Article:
SCORE Journal

SCORE Journal Issue - JUNE 2017

SCORE Journal - The Official Publication of SCORE Off-Road Racing

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Page 63 of 108

Counterfeit Safety Gear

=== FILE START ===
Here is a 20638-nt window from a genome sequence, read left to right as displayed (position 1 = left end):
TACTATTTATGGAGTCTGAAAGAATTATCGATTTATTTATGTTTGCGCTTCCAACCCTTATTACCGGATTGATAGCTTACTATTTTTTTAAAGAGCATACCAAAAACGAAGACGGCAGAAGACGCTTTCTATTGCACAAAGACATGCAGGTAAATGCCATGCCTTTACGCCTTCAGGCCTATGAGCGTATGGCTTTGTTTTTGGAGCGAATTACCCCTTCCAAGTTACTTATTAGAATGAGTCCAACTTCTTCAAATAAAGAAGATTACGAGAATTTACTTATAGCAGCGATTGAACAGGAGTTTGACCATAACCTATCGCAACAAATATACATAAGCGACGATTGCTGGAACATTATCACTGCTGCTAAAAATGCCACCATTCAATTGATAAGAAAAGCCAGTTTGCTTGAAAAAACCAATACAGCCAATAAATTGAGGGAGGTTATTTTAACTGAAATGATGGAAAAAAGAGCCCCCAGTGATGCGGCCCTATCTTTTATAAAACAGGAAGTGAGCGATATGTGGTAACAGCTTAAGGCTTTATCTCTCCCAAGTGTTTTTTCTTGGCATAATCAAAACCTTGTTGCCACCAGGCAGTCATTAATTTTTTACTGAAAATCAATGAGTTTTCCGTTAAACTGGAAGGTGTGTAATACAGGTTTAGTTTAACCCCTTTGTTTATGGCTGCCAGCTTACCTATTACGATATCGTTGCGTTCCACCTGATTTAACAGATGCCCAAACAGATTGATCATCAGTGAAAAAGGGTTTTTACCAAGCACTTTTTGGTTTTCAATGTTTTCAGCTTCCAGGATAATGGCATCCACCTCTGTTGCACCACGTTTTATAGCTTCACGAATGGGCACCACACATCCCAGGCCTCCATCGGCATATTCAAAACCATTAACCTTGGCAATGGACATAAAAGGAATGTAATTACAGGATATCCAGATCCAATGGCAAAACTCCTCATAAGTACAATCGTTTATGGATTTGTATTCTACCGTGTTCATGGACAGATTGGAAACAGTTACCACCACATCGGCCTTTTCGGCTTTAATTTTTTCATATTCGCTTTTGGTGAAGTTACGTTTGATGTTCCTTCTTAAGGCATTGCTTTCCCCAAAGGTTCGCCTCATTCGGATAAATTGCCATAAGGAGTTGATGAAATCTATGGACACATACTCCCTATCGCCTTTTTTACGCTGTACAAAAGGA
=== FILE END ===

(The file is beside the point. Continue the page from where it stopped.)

The SFI Foundation is concerned that racers are unwittingly buying fake safety equipment. By Stephen Romero The steady rise of counterfeit racing safety equipment is a problem that has dangerous consequences for buyers, and legal ramifications for sellers, according to safety equipment sources. “Buyers are risking their lives or the lives of others by putting cost before quality,” says Mike Hurst of SFI Foundation. The non-profit organization was established to issue and administer standards for the quality assurance of specialty performance and racing equipment. A rising trend of counterfeit gear has SFI concerned and the foundation wants to inform teams and racers on what to look for. According to Hurst, the first rule is to always look for SFI- and FIA-certified safety gear, as the increase of fake and replica safety equipment, sold at deep discounted prices, continues to spill into the free-market online. “Typically we see people selling counterfeit safety equipment online and it’s usually coming from Asia,” says Hurst. “If you buy from a reputable source, that’s your best protection. If it’s from some anonymous source, especially at a very low price, consider that a red flag, and a racer should not cut corners on safety gear.” Hurst added that high-end, high-quality brands are subject to being counterfeit. “Even name brand safety gear gets counterfeited,” said Hurst. “Its a bad thing because you might rely on this gear to save your life.” Recognize Counterfeit Gear Counterfeiters are wise to the adverse media attention towards their products, and take steps to replicate the gear in stunning detail. According to Hurst, some have even gone so far as faking SFI and FIA certification patches that are sewn into the fire suits, gloves and underwear worn by racers. At first glance, the product may appear legit, but it takes a watchful eye to spot the flaws. SCORE International’s director of technical safety, Art Savedra, says the problem is not going away. “I train my crew about counterfeit equipment,” said Savedra. “My team knows what counterfeit gear looks like. I train them how-to spot a misprint on the label, an imperfection in the spacing of the stitching, or the lettering of the labels. At SCORE International we keep an eye open for counterfeit helmets, fire suits and harnesses. I show my people counterfeit equipment and if they see something during tech inspection that is questionable, they bring it to my attention.” Savedra looks for the smallest details too, but often times it’s really obvious because counterfeit equipment lacks the quality of genuine safety gear. “One way to spot counterfeit safety gear is done by simply talking to the racers,” said Savedra. “Sometimes they will come to tech inspection and chat about what a great deal they got on their equipment, and that’s when I start asking more questions.” If gear is determined as counterfeit, Savedra has the authority to ban the racer from competing. That last minute rejection at tech inspection can be costly to any team, so Savedra recommends that racers do their research on the safety equipment before coming to an event. “If you have a $50,000 race car, why would you buy a $10 driving suit,” said Savedra. Yet as shocking as it seems, some racers do shop for the lowest price. Unfortunately, that is where they get into trouble because price is often the lure counterfeiters use to make a sale. According to Hurst, it doesn’t stop there. Fraud Is Pervasive Online New counterfeit equipment is also marketed online as “slightly used,” to further fool the buyer into thinking that the deal is legitimate. “If a deal is too good to be true, it typically is,” said Hurst. “Used safety equipment is generally a bad idea, but we see a lot of products that are advertised as used that turns out to be new counterfeit goods.” Hurst recommends staying away from swap meet gear too because counterfeit goods are easily passed on to buyers through these temporary locations. A smarter idea is to shop directly from manufacturers such as Sparco, Impact Racing, Alpine Stars, RaceQuip, Simpson, Stand-21 and others. He also recommends to stay away from anything that appears questionable on websites and classified forums. Why Do Counterfeiters Do It? According to Hurst counterfeiters make this equipment because they can’t or won’t produce the quality of gear that is mandated. “It’s not the cost of the certification process itself, it’s the cost of manufacturing quality products that meet or exceed the SFI specifications,” said Hurst. One tip he suggests when shopping for safety equipment, is to look for correct types of labels. Some counterfeit equipment might have one label, but not necessarily the certification label and the manufacturer’s label as is required by SFI. A World-Wide Problem With advances in technology counterfeit equipment becomes easier to produce and market, and it’s not just a problem here in America, as counterfeit equipment is showing up around the world in all types of venues. “I think the problem for the FIA is possibly more serious because they sanction races all over the world,” Hurst said. “I’ve seen many links to FIA equipment that sell obvious fakes.” While SCORE rulebooks are clear on what types of safety equipment is allowed and what is not, it comes down to the racer himself to determine that what he or she is buying is legit. “Counterfeiters are not very upstanding people and tend to hide, they are off-shore international entities and we go after them when we can,” said Hurst. “Ultimately it comes down to the buyers understanding the problem first.” SJ

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